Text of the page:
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Stop! Grammar time. Give kids a fun way to consolidate learning with some basic interactive activities to test their SPaG skills...
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Primary engineering – bridge building activity for KS1 and KS2
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You say SPAG, we say GAPS, or GASP, or PSGA. What? No one says PSGA? What about APGS? Why not? It makes as much sense as GAPS. Why is ‘and’ the second word? So be it.
Get your kids’ grammar and spelling punctuation (see, doesn’t work. Bad grammar! Bad!) skills up to scratch with some lighthearted online gaming. It’s better than the language they’ll pick up playing Call of Duty online at home.
Here’s a quick roundup of some of the best word games this side of Countdown, Boggle and Scrabble. Enjoy.
Looking for something a little more low-tech? This collection of grammar games covers everything from sentence types to prepositions, homophones, prefixes, suffixes and more.
Better yet, they’re all sorted by year group.
Check out the full collection here.
This literacy game sees you push word barrels around into the correct category of either proper nouns, common nouns, adjectives or comparative adjectives in order to escape from the Forbidden Chamber. Some very stylish graphics and atmospheric music too which is a nice bonus.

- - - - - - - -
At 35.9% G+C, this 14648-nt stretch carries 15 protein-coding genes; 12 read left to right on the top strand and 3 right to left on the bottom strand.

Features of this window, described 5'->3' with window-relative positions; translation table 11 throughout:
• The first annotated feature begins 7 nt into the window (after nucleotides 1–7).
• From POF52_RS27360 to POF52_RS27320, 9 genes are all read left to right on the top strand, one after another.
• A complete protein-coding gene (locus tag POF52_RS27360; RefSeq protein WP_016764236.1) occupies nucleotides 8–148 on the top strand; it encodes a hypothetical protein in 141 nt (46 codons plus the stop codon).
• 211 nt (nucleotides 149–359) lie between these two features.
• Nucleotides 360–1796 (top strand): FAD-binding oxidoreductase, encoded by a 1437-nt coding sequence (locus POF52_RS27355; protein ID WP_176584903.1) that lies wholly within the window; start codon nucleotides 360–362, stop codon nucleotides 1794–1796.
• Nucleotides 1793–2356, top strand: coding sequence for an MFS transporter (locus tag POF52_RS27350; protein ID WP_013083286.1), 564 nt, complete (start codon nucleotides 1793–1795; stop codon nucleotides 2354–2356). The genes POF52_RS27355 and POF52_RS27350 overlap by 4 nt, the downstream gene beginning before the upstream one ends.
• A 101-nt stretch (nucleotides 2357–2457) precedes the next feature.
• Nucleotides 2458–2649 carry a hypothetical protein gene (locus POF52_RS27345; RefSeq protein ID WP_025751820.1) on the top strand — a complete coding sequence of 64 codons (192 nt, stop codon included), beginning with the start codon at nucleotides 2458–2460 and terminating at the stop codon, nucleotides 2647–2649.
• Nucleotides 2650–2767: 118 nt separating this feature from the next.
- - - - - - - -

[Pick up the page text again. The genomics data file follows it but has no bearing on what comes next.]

Play it here.
Probably not much use on actual criminal investigations (perhaps why he’s hosting online grammar games) the Adjective Detective helps kids spot, you guessed it, the adjectives in various sentences.
Try it here.
Who’d have thought the humble comma could be the difference between life and death? Well, it is in The Quest of Comma Castle where you need to save a diamond from the Plinth of the Perishing Pit, negotiating dragons, bottomless pits and other deadly obstacles, all by answering grammar questions. There are four difficulty settings, and six sections to play through. Real heroes know their synonyms and antonyms.
Check it out here.
You best know your verbs from your imperative verbs and adverbs to play this game. You best also like robots with Caribbean accents, because he’ll be guiding you through the game. Kids need to roll the marbles over to the correct toy, and also fill in the missing words in sentences.
Play it, quickly, here.
In this game children can scroll through a list of prefixes and suffixes until they find one they think makes a word. Simple. But even better, after each question it gives a handy explanation of what that prefix or suffix is used for, such as: ‘sub’ means ‘beneath’ or ‘under’ and ‘marine’ means ‘sea’. So ‘Submarine’ means ‘under the sea’.
Press the depress your left mouse button here to give it a go.
This is just one of a hatful of grammar games from The British Council, where you have to put the correct word into each sentence, but other topics covered include prepositions of place, modals and articles.
Fill in the blank grammar-game-shaped hole in your life by playing it here.
This game gives you a sentence with a missing conjunction. Luckily, there are four conjunctions floating by in bubbles, and it’s up to you to pick the right one and join the two parts of the sentence together correctly.
You can play this game here, but will you do it?
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